Mary Flanagan’s Critical Play is one of the first book length examinations in game studies to dwell on what it would mean to create games that attempt to address political issues more directly. As she explains, the challenge is to create games that “provide outlets for entertainment, but also function as a means for creative expression, as instruments for conception thinking, or as tools to help examine or work through social issues” (1). Her chief means of doing so is to draw out the sense of play in avant-garde art, and draw play more toward art, with a discussion that ranges from linguistic puns and found objects to domestic spaces and boardgames. Flanagan’s stance, obviously, is diametrically opposed to Ebert’s when it comes to game and art. Far from one excluding the other, she argues that there’s a sense of play that binds together art as diverse as Duchamp’s urinals and Gonzalo Frasca’s September 12th. In fact, she argues that the nature of games, as rule-based systems, make them ideal for subversive art practices. That is, following Antonio Negri, subversion is the act of breaking out of an established system of power, and a necessary element inside many organizations for individual and collective well-being. Games are organized with rules, but Flanagan argues that “play itself, pushing at the boundaries of a game system, could be said to involve a kind of subversion” (11).
The concept of subversion is what draws the strands of what I’ve been discussing together. For the designers working in Twine and other such platforms, they see their creations as a subversion and extension of what it means for something to be a game, to bring the concept of a game to topics often considered taboo. For Roger Ebert, the issue was that games were trying to subvert the concept of art, inserting themselves in a category he felt they had no place inhabiting. Nintendo and Apple set out vanguards to prevent subversion, constructing systematic gatekeepers and guidelines that they hope will keep out unwanted products from their definition of game. Pipe Trouble ran into its own trouble when it was branded as subversive, as it was perceived as suggesting that pipe bombs and oil business were concepts that could be addressed through play.
The definition of game is not static. Definitions rarely are. The English language, like most media, changes, and changes in response to the cultures in which it is contained. Pipe Trouble is not the first game to be met with controversy, nor will it be the last. I would say it’s a subversive game. It’s not subversive of its portrayal of pipe-bombing, as some of its opponents claim. Arguably, it’s not even subversive in the way the designers wanted it to be, by complicating discourses concerning Big Oil. Rather, it’s become subversive simply by being, by existing as a game that pushes at the boundaries of what some believe a game should be. And that’s why asking what a game is remains important—it’s asking what a game is that allows us to redefine it as something else.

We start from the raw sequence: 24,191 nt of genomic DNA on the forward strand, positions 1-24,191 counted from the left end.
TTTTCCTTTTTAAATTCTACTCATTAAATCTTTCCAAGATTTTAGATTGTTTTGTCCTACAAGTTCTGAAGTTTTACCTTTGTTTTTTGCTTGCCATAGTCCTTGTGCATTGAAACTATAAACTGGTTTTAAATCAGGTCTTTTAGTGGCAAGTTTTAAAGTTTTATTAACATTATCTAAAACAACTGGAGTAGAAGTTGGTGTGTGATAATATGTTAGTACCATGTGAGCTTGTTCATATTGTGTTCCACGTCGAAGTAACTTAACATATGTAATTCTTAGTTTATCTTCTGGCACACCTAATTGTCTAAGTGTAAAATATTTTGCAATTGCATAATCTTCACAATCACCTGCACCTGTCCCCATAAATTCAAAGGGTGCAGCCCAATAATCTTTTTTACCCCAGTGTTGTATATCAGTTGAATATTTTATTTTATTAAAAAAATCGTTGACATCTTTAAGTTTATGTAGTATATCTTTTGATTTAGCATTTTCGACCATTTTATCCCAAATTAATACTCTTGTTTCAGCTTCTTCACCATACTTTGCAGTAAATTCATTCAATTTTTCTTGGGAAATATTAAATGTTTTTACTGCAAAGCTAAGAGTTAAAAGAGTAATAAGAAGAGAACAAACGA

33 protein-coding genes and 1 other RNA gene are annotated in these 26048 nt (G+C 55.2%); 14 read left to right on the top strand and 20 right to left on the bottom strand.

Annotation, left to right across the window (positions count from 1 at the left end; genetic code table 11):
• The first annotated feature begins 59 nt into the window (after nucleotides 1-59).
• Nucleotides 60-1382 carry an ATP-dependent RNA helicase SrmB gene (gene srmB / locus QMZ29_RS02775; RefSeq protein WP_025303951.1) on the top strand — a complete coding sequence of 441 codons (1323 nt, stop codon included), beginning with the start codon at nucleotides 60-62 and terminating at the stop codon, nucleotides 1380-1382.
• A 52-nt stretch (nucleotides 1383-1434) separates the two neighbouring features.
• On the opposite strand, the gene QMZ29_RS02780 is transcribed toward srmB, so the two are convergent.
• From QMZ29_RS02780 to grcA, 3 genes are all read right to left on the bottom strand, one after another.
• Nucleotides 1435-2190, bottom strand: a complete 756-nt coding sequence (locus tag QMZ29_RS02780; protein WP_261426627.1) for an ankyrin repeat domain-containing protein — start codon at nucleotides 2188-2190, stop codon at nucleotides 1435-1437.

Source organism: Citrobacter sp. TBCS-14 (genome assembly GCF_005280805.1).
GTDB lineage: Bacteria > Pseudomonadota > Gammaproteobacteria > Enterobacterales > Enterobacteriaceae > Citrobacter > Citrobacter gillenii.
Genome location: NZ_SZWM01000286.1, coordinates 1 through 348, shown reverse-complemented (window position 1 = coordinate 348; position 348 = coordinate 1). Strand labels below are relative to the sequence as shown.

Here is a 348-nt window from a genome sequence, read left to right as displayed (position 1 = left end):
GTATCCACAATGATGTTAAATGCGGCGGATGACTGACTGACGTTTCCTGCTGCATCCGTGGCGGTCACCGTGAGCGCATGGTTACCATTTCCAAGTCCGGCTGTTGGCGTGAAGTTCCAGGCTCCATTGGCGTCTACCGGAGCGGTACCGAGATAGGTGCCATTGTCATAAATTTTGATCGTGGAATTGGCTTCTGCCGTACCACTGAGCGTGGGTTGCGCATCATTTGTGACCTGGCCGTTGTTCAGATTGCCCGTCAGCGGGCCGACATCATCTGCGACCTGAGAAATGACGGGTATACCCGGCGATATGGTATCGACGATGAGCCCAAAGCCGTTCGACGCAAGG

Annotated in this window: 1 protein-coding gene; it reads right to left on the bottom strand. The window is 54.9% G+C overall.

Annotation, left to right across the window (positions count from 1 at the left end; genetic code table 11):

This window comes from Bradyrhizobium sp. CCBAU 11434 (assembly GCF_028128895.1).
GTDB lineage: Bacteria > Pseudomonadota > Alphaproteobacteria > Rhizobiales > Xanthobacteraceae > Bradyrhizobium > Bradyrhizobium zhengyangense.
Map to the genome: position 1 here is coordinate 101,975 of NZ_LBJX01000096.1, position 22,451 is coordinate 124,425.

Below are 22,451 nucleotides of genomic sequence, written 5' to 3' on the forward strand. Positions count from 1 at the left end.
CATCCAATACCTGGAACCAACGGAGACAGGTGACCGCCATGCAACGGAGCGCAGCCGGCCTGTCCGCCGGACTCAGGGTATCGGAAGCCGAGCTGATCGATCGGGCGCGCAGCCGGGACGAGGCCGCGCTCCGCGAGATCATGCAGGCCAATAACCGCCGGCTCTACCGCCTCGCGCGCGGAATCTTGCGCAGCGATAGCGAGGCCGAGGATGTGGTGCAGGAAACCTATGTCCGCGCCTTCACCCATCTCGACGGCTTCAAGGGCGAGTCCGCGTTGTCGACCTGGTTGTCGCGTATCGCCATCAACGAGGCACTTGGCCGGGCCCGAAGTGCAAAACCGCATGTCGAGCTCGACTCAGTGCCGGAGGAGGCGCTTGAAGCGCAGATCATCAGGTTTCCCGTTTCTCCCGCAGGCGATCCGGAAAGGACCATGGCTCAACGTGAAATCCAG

“App Store Review Guidelines.” World of Apple. n.p. Web. May 28, 2013.
Arsenault, Dominic. “System Profile: The Nintendo Entertainment System.” The Videogame Explosion: A History from Pong to Playstation® and Beyond. Ed. Mark J. P. Wolf. Westport, CT: Greenwood, 2008.
“Alberta Premier ‘disappointed’ government funded game showing pipeline bombing as game-over scenario.” Post Arcade. The National Post, 13 March, 2013. Web. 28 May 2013.
Babbage, Maria. “Public broadcaster pulls online game showing bombing of pipeline.” The Vancouver Sun, Business. The Vancouver Sun, 22 March, 2013. Web. 28 May 2013.
Bogost, Ian. “Videogames Are A Mess: My DiGRA 2009 Keynote, on Videogames and Ontology.” Ian Bogost – Videogame Theory, Criticism, Design. Ian Bogost, 9 Sept. 2009. Web. 28 May 2013.
Brown, Mark. “Apple Bans Phone Story Game That Exposes Seedy Side of Smartphone Creation.” Game|Life. Wired, 14 Sept. 2011. Web. 28 May 2013.
Dear Esther. Computer. Dev. Thechineseroom. Thechineseroom, 2012. Videogame.
dys4ia. Computer. Dev. Anna Anthropy. Annie Pixelate, 2012. Videogame. Web. May 28, 2013.
Ebert, Roger. “Why Did the Chicken Cross the Genders?”. Movie Answer Man. Chicago Sun-Times, 27 Nov. 2005. Web. 28 May 2013.
—.“Video Games Can Never Be Art.” Roger Ebert’s Journal. Chicago Sun-Times, 16 Apr. 2010. Web. 28 May 2013.
Flanagan, Mary. Critical Play:Radical Game Design. Boston, MA: The MIT Press, 2009.
Grub, Jeffrey. “Endgame: Syria back on iOS App Store: Has new name, no real places.” Gamesbeat. Venturebeat, 21 Mar. 2013. Web. 29 May 2013.
howling dogs. Computer. Dev. porpentine. Porpentine, 2012. Videogame. Web. 28 May 2013.
Pipe Dream. Computer. Dev. The Assembly Line. Empire Software, 1989. Videogame.
Pipe Trouble. Computer. Dev. Alex Jansen and Jim Munroe. Pop Sandbox, 2013. Videogame.
“Pipeline bombing video game irks B. C. mayors.” CBC News.3 Mar. 2013. Web. 28 May 2013.
Trouble in the Piece. Dir. Julian Pinder. Six Island Productions, 2013.
“Twine.” gim crack’d. Web. 28 May 2013.
Yang, Robert. “A letter to a letter.” radiator DESIGN BLOG. Robert Yang. 10 Apr. 2013. Web. 28 May 2013.